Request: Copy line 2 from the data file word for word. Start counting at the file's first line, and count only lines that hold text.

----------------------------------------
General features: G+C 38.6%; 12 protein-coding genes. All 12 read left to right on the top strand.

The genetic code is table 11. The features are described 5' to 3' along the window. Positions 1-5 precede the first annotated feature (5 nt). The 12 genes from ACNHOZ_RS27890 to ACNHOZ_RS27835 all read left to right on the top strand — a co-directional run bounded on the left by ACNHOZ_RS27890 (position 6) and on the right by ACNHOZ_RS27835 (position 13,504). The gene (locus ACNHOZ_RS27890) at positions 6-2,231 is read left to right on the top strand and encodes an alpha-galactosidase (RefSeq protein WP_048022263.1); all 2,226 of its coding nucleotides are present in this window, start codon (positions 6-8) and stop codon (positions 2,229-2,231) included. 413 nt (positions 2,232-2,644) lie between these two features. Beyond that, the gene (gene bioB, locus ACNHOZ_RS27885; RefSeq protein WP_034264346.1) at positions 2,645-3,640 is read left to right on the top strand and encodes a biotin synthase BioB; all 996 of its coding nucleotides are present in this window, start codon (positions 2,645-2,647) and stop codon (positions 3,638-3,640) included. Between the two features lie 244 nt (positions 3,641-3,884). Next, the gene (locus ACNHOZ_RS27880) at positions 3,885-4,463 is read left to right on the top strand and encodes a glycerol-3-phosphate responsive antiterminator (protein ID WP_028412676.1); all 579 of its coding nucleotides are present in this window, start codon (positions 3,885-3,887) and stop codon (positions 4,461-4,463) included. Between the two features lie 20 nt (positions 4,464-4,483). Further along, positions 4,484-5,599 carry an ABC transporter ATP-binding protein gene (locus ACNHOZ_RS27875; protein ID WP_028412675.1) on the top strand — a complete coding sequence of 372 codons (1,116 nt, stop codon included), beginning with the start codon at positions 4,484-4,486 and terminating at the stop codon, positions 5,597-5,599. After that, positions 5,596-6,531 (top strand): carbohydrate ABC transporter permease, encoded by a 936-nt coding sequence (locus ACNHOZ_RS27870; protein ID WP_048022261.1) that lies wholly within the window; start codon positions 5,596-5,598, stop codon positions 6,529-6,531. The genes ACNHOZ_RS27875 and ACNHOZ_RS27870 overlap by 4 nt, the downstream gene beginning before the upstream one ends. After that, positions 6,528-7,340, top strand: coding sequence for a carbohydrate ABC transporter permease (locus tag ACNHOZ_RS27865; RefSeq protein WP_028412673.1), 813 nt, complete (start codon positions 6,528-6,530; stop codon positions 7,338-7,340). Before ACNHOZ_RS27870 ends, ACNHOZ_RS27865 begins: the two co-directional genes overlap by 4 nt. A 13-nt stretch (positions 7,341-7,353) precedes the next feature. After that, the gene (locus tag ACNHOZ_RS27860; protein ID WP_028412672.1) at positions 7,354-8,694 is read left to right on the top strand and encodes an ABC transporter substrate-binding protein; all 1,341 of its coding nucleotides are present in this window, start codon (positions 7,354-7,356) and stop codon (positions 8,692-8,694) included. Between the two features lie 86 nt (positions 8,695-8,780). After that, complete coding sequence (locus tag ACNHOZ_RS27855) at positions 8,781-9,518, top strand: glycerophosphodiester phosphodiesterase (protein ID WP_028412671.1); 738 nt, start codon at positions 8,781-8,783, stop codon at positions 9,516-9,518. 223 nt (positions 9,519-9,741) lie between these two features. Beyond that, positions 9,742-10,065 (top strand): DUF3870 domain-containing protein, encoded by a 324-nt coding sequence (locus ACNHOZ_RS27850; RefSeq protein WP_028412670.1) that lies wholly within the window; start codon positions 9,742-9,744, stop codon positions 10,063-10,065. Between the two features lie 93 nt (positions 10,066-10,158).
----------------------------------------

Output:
The genetic code is table 11. The features are described 5' to 3' along the window. Positions 1-5 precede the first annotated feature (5 nt). The 12 genes from ACNHOZ_RS27890 to ACNHOZ_RS27835 all read left to right on the top strand — a co-directional run bounded on the left by ACNHOZ_RS27890 (position 6) and on the right by ACNHOZ_RS27835 (position 13,504). The gene (locus ACNHOZ_RS27890) at positions 6-2,231 is read left to right on the top strand and encodes an alpha-galactosidase (RefSeq protein WP_048022263.1); all 2,226 of its coding nucleotides are present in this window, start codon (positions 6-8) and stop codon (positions 2,229-2,231) included. 413 nt (positions 2,232-2,644) lie between these two features. Beyond that, the gene (gene bioB, locus ACNHOZ_RS27885; RefSeq protein WP_034264346.1) at positions 2,645-3,640 is read left to right on the top strand and encodes a biotin synthase BioB; all 996 of its coding nucleotides are present in this window, start codon (positions 2,645-2,647) and stop codon (positions 3,638-3,640) included. Between the two features lie 244 nt (positions 3,641-3,884). Next, the gene (locus ACNHOZ_RS27880) at positions 3,885-4,463 is read left to right on the top strand and encodes a glycerol-3-phosphate responsive antiterminator (protein ID WP_028412676.1); all 579 of its coding nucleotides are present in this window, start codon (positions 3,885-3,887) and stop codon (positions 4,461-4,463) included. Between the two features lie 20 nt (positions 4,464-4,483). Further along, positions 4,484-5,599 carry an ABC transporter ATP-binding protein gene (locus ACNHOZ_RS27875; protein ID WP_028412675.1) on the top strand — a complete coding sequence of 372 codons (1,116 nt, stop codon included), beginning with the start codon at positions 4,484-4,486 and terminating at the stop codon, positions 5,597-5,599. After that, positions 5,596-6,531 (top strand): carbohydrate ABC transporter permease, encoded by a 936-nt coding sequence (locus ACNHOZ_RS27870; protein ID WP_048022261.1) that lies wholly within the window; start codon positions 5,596-5,598, stop codon positions 6,529-6,531. The genes ACNHOZ_RS27875 and ACNHOZ_RS27870 overlap by 4 nt, the downstream gene beginning before the upstream one ends. After that, positions 6,528-7,340, top strand: coding sequence for a carbohydrate ABC transporter permease (locus tag ACNHOZ_RS27865; RefSeq protein WP_028412673.1), 813 nt, complete (start codon positions 6,528-6,530; stop codon positions 7,338-7,340). Before ACNHOZ_RS27870 ends, ACNHOZ_RS27865 begins: the two co-directional genes overlap by 4 nt. A 13-nt stretch (positions 7,341-7,353) precedes the next feature. After that, the gene (locus tag ACNHOZ_RS27860; protein ID WP_028412672.1) at positions 7,354-8,694 is read left to right on the top strand and encodes an ABC transporter substrate-binding protein; all 1,341 of its coding nucleotides are present in this window, start codon (positions 7,354-7,356) and stop codon (positions 8,692-8,694) included. Between the two features lie 86 nt (positions 8,695-8,780). After that, complete coding sequence (locus tag ACNHOZ_RS27855) at positions 8,781-9,518, top strand: glycerophosphodiester phosphodiesterase (protein ID WP_028412671.1); 738 nt, start codon at positions 8,781-8,783, stop codon at positions 9,516-9,518. 223 nt (positions 9,519-9,741) lie between these two features. Beyond that, positions 9,742-10,065 (top strand): DUF3870 domain-containing protein, encoded by a 324-nt coding sequence (locus ACNHOZ_RS27850; RefSeq protein WP_028412670.1) that lies wholly within the window; start codon positions 9,742-9,744, stop codon positions 10,063-10,065. Between the two features lie 93 nt (positions 10,066-10,158).